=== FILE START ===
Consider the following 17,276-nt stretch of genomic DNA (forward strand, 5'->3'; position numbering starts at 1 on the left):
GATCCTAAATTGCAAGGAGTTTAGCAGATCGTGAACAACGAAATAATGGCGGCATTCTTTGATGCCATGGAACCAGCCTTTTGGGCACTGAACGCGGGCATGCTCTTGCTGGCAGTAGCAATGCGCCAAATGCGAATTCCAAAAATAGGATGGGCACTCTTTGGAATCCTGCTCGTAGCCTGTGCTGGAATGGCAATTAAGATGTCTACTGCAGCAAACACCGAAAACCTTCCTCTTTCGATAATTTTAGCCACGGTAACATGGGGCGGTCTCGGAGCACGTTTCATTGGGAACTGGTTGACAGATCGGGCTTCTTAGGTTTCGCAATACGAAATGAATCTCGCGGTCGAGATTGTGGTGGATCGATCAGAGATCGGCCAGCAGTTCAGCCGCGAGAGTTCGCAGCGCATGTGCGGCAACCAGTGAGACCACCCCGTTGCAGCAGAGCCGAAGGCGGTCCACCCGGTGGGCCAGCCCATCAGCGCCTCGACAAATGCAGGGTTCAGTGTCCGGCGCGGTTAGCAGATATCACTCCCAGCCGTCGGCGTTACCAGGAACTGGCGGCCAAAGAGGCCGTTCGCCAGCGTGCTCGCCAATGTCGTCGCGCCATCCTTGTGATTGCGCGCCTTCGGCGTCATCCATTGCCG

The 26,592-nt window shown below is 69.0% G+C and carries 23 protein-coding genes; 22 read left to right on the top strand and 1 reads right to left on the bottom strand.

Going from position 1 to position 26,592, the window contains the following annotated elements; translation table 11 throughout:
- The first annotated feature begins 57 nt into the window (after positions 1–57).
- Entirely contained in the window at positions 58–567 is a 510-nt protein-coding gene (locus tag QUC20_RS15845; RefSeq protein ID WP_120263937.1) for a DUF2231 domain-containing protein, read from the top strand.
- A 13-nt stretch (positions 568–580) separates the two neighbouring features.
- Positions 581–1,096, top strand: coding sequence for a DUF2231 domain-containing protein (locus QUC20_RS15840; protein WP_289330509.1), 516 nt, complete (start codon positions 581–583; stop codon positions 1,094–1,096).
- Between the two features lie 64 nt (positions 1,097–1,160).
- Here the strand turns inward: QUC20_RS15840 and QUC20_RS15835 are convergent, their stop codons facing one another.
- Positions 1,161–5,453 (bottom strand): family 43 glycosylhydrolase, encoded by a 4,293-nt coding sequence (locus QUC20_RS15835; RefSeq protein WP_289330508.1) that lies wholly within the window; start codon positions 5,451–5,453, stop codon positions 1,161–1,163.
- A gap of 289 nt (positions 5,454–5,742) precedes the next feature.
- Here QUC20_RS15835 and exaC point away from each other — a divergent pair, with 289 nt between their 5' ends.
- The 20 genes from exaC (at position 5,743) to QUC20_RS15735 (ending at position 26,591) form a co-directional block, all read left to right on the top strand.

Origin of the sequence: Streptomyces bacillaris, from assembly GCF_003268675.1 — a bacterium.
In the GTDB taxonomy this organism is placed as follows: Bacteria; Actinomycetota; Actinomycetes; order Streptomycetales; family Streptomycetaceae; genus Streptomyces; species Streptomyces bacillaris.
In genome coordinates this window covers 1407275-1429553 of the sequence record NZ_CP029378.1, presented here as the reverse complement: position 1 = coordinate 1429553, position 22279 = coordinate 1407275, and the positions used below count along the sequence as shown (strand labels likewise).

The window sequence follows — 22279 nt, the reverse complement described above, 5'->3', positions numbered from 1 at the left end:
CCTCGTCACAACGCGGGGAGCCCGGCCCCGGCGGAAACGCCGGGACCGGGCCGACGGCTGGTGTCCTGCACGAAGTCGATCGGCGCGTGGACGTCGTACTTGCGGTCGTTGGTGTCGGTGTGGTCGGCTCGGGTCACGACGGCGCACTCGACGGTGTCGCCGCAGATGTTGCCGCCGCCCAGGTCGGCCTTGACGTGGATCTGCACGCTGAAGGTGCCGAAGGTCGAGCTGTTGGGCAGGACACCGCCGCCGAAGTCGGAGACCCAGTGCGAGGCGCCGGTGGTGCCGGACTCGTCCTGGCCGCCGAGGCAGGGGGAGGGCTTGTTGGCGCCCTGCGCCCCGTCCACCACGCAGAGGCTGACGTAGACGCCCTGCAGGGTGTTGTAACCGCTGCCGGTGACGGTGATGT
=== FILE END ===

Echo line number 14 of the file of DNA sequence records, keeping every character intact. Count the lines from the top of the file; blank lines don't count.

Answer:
- The 20 genes from exaC (at position 5,743) to QUC20_RS15735 (ending at position 26,591) form a co-directional block, all read left to right on the top strand.